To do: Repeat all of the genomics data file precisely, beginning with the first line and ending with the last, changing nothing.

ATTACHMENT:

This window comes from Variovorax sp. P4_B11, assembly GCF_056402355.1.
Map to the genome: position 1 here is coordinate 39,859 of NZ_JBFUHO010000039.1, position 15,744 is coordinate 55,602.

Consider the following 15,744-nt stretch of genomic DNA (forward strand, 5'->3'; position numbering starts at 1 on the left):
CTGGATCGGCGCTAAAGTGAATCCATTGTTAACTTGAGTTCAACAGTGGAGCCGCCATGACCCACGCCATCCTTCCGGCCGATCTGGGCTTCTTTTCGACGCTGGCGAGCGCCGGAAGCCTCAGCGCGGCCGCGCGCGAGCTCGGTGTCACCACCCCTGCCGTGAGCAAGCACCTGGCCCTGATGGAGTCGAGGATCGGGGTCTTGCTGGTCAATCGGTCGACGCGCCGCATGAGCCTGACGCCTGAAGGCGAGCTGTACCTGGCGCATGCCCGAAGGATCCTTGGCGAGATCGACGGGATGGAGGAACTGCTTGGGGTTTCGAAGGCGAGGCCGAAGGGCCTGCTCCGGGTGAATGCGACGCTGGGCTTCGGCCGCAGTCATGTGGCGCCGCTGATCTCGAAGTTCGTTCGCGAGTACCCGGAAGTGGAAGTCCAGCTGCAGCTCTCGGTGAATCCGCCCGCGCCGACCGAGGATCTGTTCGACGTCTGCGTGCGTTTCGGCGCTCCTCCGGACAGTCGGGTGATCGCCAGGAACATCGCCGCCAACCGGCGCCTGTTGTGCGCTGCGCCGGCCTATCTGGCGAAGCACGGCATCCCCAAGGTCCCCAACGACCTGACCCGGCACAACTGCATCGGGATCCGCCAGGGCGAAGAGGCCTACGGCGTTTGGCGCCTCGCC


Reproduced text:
This window comes from Variovorax sp. P4_B11, assembly GCF_056402355.1.
Map to the genome: position 1 here is coordinate 39,859 of NZ_JBFUHO010000039.1, position 15,744 is coordinate 55,602.

Consider the following 15,744-nt stretch of genomic DNA (forward strand, 5'->3'; position numbering starts at 1 on the left):
CTGGATCGGCGCTAAAGTGAATCCATTGTTAACTTGAGTTCAACAGTGGAGCCGCCATGACCCACGCCATCCTTCCGGCCGATCTGGGCTTCTTTTCGACGCTGGCGAGCGCCGGAAGCCTCAGCGCGGCCGCGCGCGAGCTCGGTGTCACCACCCCTGCCGTGAGCAAGCACCTGGCCCTGATGGAGTCGAGGATCGGGGTCTTGCTGGTCAATCGGTCGACGCGCCGCATGAGCCTGACGCCTGAAGGCGAGCTGTACCTGGCGCATGCCCGAAGGATCCTTGGCGAGATCGACGGGATGGAGGAACTGCTTGGGGTTTCGAAGGCGAGGCCGAAGGGCCTGCTCCGGGTGAATGCGACGCTGGGCTTCGGCCGCAGTCATGTGGCGCCGCTGATCTCGAAGTTCGTTCGCGAGTACCCGGAAGTGGAAGTCCAGCTGCAGCTCTCGGTGAATCCGCCCGCGCCGACCGAGGATCTGTTCGACGTCTGCGTGCGTTTCGGCGCTCCTCCGGACAGTCGGGTGATCGCCAGGAACATCGCCGCCAACCGGCGCCTGTTGTGCGCTGCGCCGGCCTATCTGGCGAAGCACGGCATCCCCAAGGTCCCCAACGACCTGACCCGGCACAACTGCATCGGGATCCGCCAGGGCGAAGAGGCCTACGGCGTTTGGCGCCTCGCC